New age of the Golden State's gurus

By Andrew Gumbel

The wealthy residents of Los Angeles suburbs discuss astrological readings like the weather. Photo / AP
The wealthy residents of Los Angeles suburbs discuss astrological readings like the weather. Photo / AP

Even in California, where people come to convince themselves of just about anything, it's not common for a celebrity couple on the verge of divorce to declare undying love and say they are closer now than ever.

So when actor Gwyneth Paltrow and singer Chris Martin announced their "conscious uncoupling", apparently ending their 10-year marriage but not their holiday in the Bahamas or their commitment to each other, it raised as many eyebrows here as it did on the rest of the planet.

Still, the language of their announcement - and the lengthy accompanying explanation from the "integrative healers" who guided them through the break-up - did not come as a complete surprise to people who live in the Golden State.

For more than 50 years, California has played host to every imaginable form of self-realisation and spiritual enlightenment, many of them talked up by Hollywood celebrities and musicians such as Paltrow and Martin. People here may not be persuaded divorce is a positive change in the life of a couple, but they don't find the idea any stranger than, say, Shirley MacLaine's descriptions of out-of-body travel, past lives and contact with extraterrestrials.

The new age movement took off here. So did Scientology, meditation, yoga, the Krishnamurti Foundation and the modern incarnation of Madame Blavatsky's Theosophical Society. It has become so ingrained in the daily life of the thin and the affluent that the credo of self-empowerment is everywhere: people talk about living "in the moment" and "giving back to the universe", and say they are spiritual but not religious.

The advisers who coined the term "conscious uncoupling" for Paltrow and Martin fit right into that Californian tradition. Habib Sadeghi and Sherri Sami run an outfit in west Los Angeles called Be Hive of Healing. He is an osteopath and she a paediatric dentist, but the passion in their growing private practice is helping patients find balance in the familiar new age combination of mind, body and spirit.

Like their forebears, Sadeghi and Sami found success by association with celebrities, who lend credibility to their ideas and act as a promotional vehicle. Sadeghi, Paltrow wrote in the foreword of his self-published book Within earlier this year, "understands what much of modern medicine is only now beginning to explore".

That's some endorsement, especially since Sadeghi's ideas don't seem so different from ones previously advanced by Deepak Chopra and other self-realisation leaders. Everything is connected, we're all on a journey of growth, and every experience is an opportunity to learn.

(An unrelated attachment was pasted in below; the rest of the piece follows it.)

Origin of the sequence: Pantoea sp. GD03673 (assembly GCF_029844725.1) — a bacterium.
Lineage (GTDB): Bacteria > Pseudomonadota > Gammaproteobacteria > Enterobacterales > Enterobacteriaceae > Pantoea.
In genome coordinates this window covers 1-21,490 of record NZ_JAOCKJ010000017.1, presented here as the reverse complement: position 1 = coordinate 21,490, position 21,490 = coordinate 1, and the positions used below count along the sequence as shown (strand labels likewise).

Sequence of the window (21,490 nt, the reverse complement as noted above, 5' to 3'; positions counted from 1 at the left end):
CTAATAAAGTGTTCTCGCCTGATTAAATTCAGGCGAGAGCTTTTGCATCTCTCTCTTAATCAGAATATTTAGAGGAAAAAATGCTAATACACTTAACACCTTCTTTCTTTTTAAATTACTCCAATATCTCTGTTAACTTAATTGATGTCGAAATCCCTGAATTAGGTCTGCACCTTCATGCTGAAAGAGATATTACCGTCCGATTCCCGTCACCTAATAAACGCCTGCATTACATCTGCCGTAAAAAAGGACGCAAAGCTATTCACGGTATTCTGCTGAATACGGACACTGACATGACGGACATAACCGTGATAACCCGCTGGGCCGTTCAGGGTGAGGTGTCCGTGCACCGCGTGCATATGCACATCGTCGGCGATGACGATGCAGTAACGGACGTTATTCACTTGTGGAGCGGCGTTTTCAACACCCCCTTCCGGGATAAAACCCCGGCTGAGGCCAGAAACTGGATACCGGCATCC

Such sentiments are at the root of "conscious uncoupling": it's all about personal growth and expressing love for the process that got you there.

On the west side of Los Angeles many people - especially the divorced ones - may think Paltrow and Martin are deluded but are much more willing to accept they are sincere in their beliefs. Californians know from experience that when unlocking the mysteries of the universe, no thinking is too unconventional, no mainstream wisdom so self-evident it can't be turned on its head.

Here, near the pounding surf of Venice Beach, Santa Monica and Malibu, people discuss astrological charts like it was the weather, where offerings include the "Trusting" breakfast (three-grain tempeh scramble with vegetables, chipotle ketchup optional) and a dish called "I Am Serene", a miso kelp noodle soup.

For dabblers in new age spirituality with money to spare, there are yoga retreats in New Mexico and Baja California, and The Ashram, a fitness bootcamp in the Malibu mountains once attended by Paltrow.

For the hard core, an unaccredited institution named the University of Santa Monica offers master's degrees in spiritual psychology, described in the brochure as "the study and practice of the art and science of conscious awakening". The university was one of three institutions to which Sadeghi pledged the proceeds from his book.

The seriousness of these outlets for new age thinking varies widely. At the upper end, the ideas echo the findings of serious scientific research in medicine, psychology and other fields. At the bottom are quacks and charlatans who charge a small fortune for bottles of "oxygen-enriched" water.

One new age guru, Marianne Williamson, is running as an independent for Congress, in a district that includes Santa Monica, Malibu and Beverly Hills. As her bestselling 1997 book Healing the Soul of America proclaims, she is interested in bringing a spiritual dimension to political activism and offering a voice in Washington to what she calls the "higher consciousness community". "I just hope the public is ready for her," Deepak Chopra told the Washington Post. Presumably she can count on the vote of one G. Paltrow.

Healing exercise

"A conscious uncoupling," Habib Sadeghi and Sherri Sami explain, "is the ability to understand that every irritation and argument was a signal to look inside ourselves and identify a negative internal object that needed healing ... Conscious uncoupling brings wholeness to the spirits of both people who choose to recognise each other as their teacher."

- Observer

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